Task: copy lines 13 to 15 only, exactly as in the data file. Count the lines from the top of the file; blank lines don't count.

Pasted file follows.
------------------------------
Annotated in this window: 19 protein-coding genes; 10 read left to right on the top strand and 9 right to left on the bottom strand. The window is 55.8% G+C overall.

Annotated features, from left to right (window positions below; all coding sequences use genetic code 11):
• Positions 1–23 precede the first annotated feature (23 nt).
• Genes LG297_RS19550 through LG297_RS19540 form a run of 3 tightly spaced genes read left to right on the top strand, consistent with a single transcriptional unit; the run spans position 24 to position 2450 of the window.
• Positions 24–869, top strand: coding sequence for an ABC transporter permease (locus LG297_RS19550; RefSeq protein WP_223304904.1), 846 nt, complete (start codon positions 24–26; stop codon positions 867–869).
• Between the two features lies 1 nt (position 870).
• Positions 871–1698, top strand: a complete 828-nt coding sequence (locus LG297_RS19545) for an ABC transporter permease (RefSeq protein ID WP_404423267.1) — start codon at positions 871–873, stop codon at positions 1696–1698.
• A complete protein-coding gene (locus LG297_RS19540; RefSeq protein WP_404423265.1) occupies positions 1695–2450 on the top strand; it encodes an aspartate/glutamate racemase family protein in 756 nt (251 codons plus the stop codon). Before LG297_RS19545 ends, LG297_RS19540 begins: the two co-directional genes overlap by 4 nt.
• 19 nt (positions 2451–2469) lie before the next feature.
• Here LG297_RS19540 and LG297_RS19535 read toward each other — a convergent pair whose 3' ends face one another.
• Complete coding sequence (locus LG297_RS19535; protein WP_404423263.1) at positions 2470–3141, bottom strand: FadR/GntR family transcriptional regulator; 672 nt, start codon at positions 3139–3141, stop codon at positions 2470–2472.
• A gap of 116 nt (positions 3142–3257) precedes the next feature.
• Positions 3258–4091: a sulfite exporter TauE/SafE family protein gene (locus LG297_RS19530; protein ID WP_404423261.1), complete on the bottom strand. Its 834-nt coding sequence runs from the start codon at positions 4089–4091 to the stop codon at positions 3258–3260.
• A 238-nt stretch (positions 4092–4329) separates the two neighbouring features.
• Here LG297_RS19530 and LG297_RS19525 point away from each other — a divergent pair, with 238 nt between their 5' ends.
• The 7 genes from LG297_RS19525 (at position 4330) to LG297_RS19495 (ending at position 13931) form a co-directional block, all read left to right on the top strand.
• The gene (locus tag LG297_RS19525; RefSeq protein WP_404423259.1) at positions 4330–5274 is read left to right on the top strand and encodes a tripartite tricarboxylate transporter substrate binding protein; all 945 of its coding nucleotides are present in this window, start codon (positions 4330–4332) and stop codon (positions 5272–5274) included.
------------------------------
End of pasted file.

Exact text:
• Positions 3258–4091: a sulfite exporter TauE/SafE family protein gene (locus LG297_RS19530; protein ID WP_404423261.1), complete on the bottom strand. Its 834-nt coding sequence runs from the start codon at positions 4089–4091 to the stop codon at positions 3258–3260.
• A 238-nt stretch (positions 4092–4329) separates the two neighbouring features.
• Here LG297_RS19530 and LG297_RS19525 point away from each other — a divergent pair, with 238 nt between their 5' ends.